Free Burma Rangers

From Wikipedia, the free encyclopedia
Jump to: navigation, search

The Free Burma Rangers (FBR) are a mainly Christian pro-active, pro-democracy humanitarian group who work throughout Burma (also known as Myanmar) but concentrate primarily on the heavily forested border region, delivering emergency medical assistance to sick and injured internally displaced people, or IDP's; a consequence of the long running campaign of violence by the military junta, the State Peace and Development Council, against Burma's ethnic minorities.

FBR trains teams of men and women in frontline medical treatment and reconnaissance techniques. In addition to delivering humanitarian relief, a secondary role of the teams is to obtain evidence of military violence and human rights abuse. This information is then published in the form of online reports and / or released to larger international human rights groups, inter-governmental organisations such as the UN, and news agencies.

FBR is one of a number of grass roots organisations (see Mae Tao Clinic [1] & Back Pack Health Worker Team [2]) which have emerged in response to the growing health needs of Burma’s persecuted ethnic underclass. FBR are not supported by either the Thai or Burmese authorities and their activity inside the Burmese border is clandestine.

Mission statement[edit]


FBR was formed in the late 1990s following an escalation of Burmese military activity against the Karen people. Villages were destroyed, people killed and more than 100,000 people forced from their homes [1] in a program of violence which was designed to remove people from land in order to make way for developing business interests.[2]

The history, character and on-going activity of the Rangers is closely linked to its American founder, Tha-U-Wah-A-Pah (the assumed Karen pseudonym, henceforth TUWAP of Dave Eubank): a Fuller Theological Seminary-educated Pastor and ex-member of the U.S. Special Forces. Having already spent a number of years as a missionary in Burma, in 1996, following a chance meeting with Aung San Suu Kyi, the leader of the National League for Democracy, TUWAP was inspired to initiate a ‘Global Day of Prayer’ [3] and help to strengthen unity between the majority Burman population and the various minority ethnic groups.[3] TUWAP was then in Burma during the Army Offensives of 1997, distributing medicine to those displaced by the conflict, and it was during this time that he decided to employ his broad mixture of skills to bring a unique brand of humanitarian relief to a greater number.

In the words of the FBR leader, “[The situation in Burma] is a slow, creeping cancer, in which the regime is working to dominate, control, and radically assimilate all the ethnic peoples of the country.”[4]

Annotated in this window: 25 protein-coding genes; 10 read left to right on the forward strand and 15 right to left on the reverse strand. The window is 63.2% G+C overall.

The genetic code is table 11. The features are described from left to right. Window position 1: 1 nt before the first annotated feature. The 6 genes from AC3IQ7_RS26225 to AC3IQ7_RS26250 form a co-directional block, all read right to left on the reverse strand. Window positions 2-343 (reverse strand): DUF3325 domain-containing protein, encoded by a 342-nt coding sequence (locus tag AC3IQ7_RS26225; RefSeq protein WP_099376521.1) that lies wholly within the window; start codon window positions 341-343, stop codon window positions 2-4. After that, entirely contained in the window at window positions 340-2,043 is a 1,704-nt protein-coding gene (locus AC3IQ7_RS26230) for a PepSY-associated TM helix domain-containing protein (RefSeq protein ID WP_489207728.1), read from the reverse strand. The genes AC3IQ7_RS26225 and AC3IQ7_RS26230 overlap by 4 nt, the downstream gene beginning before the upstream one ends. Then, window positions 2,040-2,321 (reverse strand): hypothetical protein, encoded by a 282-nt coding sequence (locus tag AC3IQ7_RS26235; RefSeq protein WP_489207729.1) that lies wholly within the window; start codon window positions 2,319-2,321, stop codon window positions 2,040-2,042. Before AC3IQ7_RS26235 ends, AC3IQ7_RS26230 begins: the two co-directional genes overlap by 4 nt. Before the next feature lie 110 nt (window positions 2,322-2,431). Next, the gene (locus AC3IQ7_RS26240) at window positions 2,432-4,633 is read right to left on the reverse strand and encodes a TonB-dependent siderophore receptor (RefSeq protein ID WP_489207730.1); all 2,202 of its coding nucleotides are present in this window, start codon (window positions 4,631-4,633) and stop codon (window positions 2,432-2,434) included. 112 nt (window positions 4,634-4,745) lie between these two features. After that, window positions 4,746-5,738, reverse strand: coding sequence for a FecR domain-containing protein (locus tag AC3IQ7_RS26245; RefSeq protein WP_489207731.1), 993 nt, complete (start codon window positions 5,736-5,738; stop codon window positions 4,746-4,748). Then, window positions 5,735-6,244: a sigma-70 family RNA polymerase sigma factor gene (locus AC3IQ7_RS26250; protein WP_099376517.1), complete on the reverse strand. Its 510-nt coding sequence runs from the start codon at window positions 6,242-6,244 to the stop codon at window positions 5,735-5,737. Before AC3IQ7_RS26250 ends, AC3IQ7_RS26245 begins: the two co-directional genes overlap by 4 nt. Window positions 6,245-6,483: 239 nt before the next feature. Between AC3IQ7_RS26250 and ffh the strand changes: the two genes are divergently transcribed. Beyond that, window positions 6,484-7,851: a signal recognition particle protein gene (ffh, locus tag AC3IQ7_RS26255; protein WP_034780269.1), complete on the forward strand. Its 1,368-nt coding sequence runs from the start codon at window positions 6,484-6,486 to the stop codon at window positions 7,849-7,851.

In January 2013 footage obtained by the Free Burma Rangers and released to the world's media was instrumental in stopping continued Burmese military offensives against the Kachin Independence Army in the north of Myanmar.[5]

FBR Teams[edit]

Every year about 15 multi-ethnic teams, including representatives from the Karen, Karenni, Shan, Arakan, Kachin and other ethnic groups complete the intensive Ranger training. The training program is delivered with the help of other specialist organisations, including the Mae Tao Clinic and covers a diverse and comprehensive mix of practical relief, survival skills and socio-political awareness, including:

  • ethnic issues
  • ethics
  • conflict resolution
  • public health
  • first aid
  • advanced medical and basic dental care
  • human rights interviewing and documentation
  • reporting
  • counselling

Break down of full-time relief teams by ethnic origin

Overview of FBR relief operations since 1997

Total teams trained: 300

Relief missions conducted: over 1,000

Patients treated: over 550,000

People helped: over 1,200,000 [6]

Free Burma Rangers and Rambo[edit]

The film Rambo 4 was released worldwide in early 2008, with Sylvester Stallone continuing his role as the eponymous hero. In it, a fictionalised Burmese military played the role of the 'evil oppressors' and, although the film didn't make it to Burmese cinema screens, it became a huge underground success amongst the Burmese population.[7] It is interesting to note that research for the movie was obtained, in large part, from FBR field reports.[8]

While there is a dearth of information about the atrocities taking place inside Burmese borders, the evidence which groups like FBR make available helps to build a case for the international community to take action against the regime.

News and other related media[edit]

  • Mizara, S. 'Free Burma Rangers'. [4]
  • Samuels, L., 2007.'Burma's other Struggle'. Newsweek, 5 October [5]
  • YouTube: [6]. NB. Please be warned that some of the films contain disturbing images.

See also[edit]


  1. ^ a b
  2. ^ "Burma Issues Home Page". Retrieved 29 November 2014. 
  3. ^ (p.186) Rogers, B., 2004. 'A Land Without Evil: Stopping the Genocide of Burma's Karen People'. Michigan, US: Kregel Publications
  4. ^ Robert D. Kaplan (1 September 2008). "Lifting the Bamboo Curtain". The Atlantic. Retrieved 29 November 2014. 
  5. ^ "Video shows Burma military 'targeting Kachin rebels'". BBC. Retrieved 26 April 2013. 
  6. ^ Free Burma Rangers Annual Report 2013
  7. ^ Post Publishing PCL. "Akkharaphongpricha name withdrawn - Bangkok Post: topstories". Retrieved 29 November 2014. 
  8. ^ "Coventry Telegraph: Coventry news, sport, lifestyle and events". coventrytelegraph. Retrieved 29 November 2014. 

External links[edit]